Monday, 31 October 2011

Who's tops today?

One reason for not liking Hallowe'en much is that its feeble modern version has been imported from America (never mind about Walpurgisnacht and all that) and has come to overshadow our fireworks on November 5th. This good old British anti-Catholic festival (originally a pagan celebration) is much more fun than silly trick-or-treat and pumpkins, and gives us the opportunity of burning in effigy whoever we want to stand in for the Pope or Guy Fawkes (Nadine Dorries? Bashar al-Assad? David Tredinnick? Simon Cowell?).

Another reason is that it is condemned by some Christians who consider it a satanic ritual. Catholic parents are being advised to celebrate Hallowe'en by dressing up their children as popular saints instead of witches and devils: "...they should kit out their youngsters to look like St George, St Lucy, St Francis of Assisi or St Mary Magdalene rather than let them wear costumes that celebrate evil or occult figures", according to a campaign endorsed by the Bishops’ Conference of England and Wales, and at a season when people are expecting a knock on the door their accompanying parents can take the opportunity of doing some proselytising. This sounds like a splendid opportunity for a bit of fun for all the family.

But let Jesus and Satan fight it out over October 31st: a plague on both their houses, and a few days later we can commemorate the pathetic attempt of poor old Guy and his friends to replace King James 1st with a dynasty of Papists. Even those who dislike the Windsors would not maintain that we would have been better off had the plot succeeded.


Sunday, 30 October 2011

Another Twenty Questions

The mixture as beforequestions suited to people with ragbag minds. Some of the questions are dreary, some obscure and some merely silly.

Three correct answers is a good score, five is outstanding, ten is a lie.

21    What is love not?

22    What is Other Men's Flowers?

23    What did George Holliday videotape on 3rd March 1991 in LA?

24    What links: Lake Manzala, Lake Timsah, Great Bitter Lake, Little Bitter Lake?

25    Why must I wayle for Witherington?

26    What did she cry before she died, after lifting up her lovely head?

27    What are the trees where you sit going to do?

28    Whom should you not trust when you can't find your way home?

29    Which psychological condition was defined after a 1973 Swedish bank robbery?

30    Which astronomical event is depicted in the Bayeux Tapestry?

31    The King, or Kitchener?

32    Why did the Earl of Oxford leave Elizabeth I's court for seven years?

33    Magnetite, hematite and goethite are ores of which metal?

34    Fingal O'Flahertie Wills were the middle names of which writer?

35    Whose mother and sister are cured of leprosy in a biblical epic?

36    What became the largest country in Africa this year?

37    The USS Phoenix at Pearl Harbour was sunk 40 years later under what name?

38    The Parsi people practise which religion?

39    What restriction was introduced on 8 January 1940?

40    What's it all about?

Answers are HERE

[Sources: Guardian Weekend, Ask a Silly Question (Goswell Frand), New Statesman, Wikipedia, The Oxford Dictionary of National Biography, The Public School Hymn Book, The OED, The Washington Post, The Bible, etc.]


Tuesday, 25 October 2011

Our new destroyer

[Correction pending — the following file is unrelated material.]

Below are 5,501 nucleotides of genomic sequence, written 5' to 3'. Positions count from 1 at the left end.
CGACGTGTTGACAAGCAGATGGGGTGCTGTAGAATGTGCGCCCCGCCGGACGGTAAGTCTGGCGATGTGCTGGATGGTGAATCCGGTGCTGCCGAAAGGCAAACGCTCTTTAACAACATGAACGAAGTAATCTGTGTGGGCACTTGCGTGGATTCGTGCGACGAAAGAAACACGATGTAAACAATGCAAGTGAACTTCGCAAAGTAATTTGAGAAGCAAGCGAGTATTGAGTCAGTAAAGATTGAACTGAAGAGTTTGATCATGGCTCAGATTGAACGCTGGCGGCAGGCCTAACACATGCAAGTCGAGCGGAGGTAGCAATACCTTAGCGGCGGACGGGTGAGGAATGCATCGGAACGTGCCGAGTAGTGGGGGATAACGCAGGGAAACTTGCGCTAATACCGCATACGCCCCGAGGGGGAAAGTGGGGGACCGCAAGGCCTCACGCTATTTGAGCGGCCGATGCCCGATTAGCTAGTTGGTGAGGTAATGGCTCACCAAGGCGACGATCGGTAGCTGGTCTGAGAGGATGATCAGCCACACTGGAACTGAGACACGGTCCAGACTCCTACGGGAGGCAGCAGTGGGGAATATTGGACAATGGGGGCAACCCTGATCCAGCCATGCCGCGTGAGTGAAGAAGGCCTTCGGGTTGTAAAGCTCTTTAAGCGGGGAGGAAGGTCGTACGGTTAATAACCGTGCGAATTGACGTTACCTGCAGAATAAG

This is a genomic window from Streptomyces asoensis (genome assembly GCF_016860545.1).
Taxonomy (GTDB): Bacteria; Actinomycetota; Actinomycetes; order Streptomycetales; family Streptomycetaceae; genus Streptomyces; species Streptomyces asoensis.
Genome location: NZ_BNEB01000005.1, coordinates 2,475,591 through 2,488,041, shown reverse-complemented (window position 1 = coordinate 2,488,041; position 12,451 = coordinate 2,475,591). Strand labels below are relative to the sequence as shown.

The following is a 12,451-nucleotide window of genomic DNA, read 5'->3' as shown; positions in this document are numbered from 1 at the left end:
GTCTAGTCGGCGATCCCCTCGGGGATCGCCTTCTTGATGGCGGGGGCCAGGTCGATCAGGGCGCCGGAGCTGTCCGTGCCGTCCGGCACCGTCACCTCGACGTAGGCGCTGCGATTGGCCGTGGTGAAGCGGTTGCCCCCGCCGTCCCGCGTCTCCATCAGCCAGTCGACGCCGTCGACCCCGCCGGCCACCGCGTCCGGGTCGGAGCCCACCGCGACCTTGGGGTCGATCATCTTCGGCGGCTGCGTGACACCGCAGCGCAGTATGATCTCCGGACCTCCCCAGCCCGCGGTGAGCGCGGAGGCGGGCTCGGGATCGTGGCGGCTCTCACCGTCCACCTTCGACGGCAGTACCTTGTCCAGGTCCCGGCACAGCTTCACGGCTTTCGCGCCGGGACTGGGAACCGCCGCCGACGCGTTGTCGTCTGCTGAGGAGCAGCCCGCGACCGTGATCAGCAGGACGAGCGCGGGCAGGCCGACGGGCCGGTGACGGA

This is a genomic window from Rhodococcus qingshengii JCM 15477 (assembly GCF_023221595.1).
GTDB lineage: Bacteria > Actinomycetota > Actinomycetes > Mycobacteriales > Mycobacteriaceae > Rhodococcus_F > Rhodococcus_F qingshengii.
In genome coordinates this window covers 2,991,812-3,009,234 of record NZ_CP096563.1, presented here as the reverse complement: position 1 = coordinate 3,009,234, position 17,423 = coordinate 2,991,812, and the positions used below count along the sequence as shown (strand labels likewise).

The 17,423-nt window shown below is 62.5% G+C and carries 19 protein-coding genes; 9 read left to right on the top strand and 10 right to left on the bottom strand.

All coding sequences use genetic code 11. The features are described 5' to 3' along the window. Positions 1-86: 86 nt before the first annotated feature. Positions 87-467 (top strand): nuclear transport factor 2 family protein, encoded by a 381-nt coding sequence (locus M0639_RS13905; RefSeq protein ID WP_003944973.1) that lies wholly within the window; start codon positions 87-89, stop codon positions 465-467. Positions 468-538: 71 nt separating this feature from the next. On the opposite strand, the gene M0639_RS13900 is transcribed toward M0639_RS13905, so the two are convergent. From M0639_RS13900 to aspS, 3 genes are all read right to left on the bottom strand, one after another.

It used to be said that no ship, not even a warship, could be ugly....

Thursday, 20 October 2011

Making a note of it

I have never been plagued by superstitious obsessions: I do not feel compelled to avoid walking on lines in the pavement, or to wash my hands more often than is necessary. But there is one completely pointless thing which I have been forcing myself to do from an early age, and that is to record my activities, however uninteresting, in a succession of diaries.

Of course this can be a salutary exercise; what the great diarists wrote is fascinating to us all, and any diaries, however inept or fragmentary, can be helpful to biographers and historians, or at the very least interesting to the families or descendants of the writer. However, mine are not a bit like Tony Benn's, which he started in his adolescence and has added to every day since then, and which, full of rich insights into political events over all those years, now fill a whole room. Eight volumes of them have already been published, and they will provide nutriment for biographers and historians for years to come.

Nor are my diaries in the least like Boswell's, featuring crisp descriptions of amusing incidents such as his note on 13th April 1763 which begins: Did meet with a monstrous big whore in the Strand....

No, mine are never going to do me or anyone else any good, consisting as they do merely of curt lists of things I did or which were done to me. The only reason for my diaries' existence is the ridiculous feeling that somehow if I haven't recorded something then it never really happened. So I have been setting down no comments or observations or thoughts, just the bare facts.

The tone was set from the very beginning, with a few entries for the year during which I reached the age of eleven; these were along the lines of Went to library or Aunt L came to tea. Later in the year the entries became very sparse and after the entry for 4th May, which was Forget what did, there was a long gap.

Eventually the regular notes resumed their onward march of relentless triviality, but even in later years the entries were hardly more interesting, still with a flat, uninformative style which gave very little away. Day in Brighton with Charles R and Rosemary, for example. Why? Did we have a good time? Who were these people? No-one reading the diaries today, not even I, would be able to answer these questions, or would ever bother to ask them, and posterity certainly won't be interested.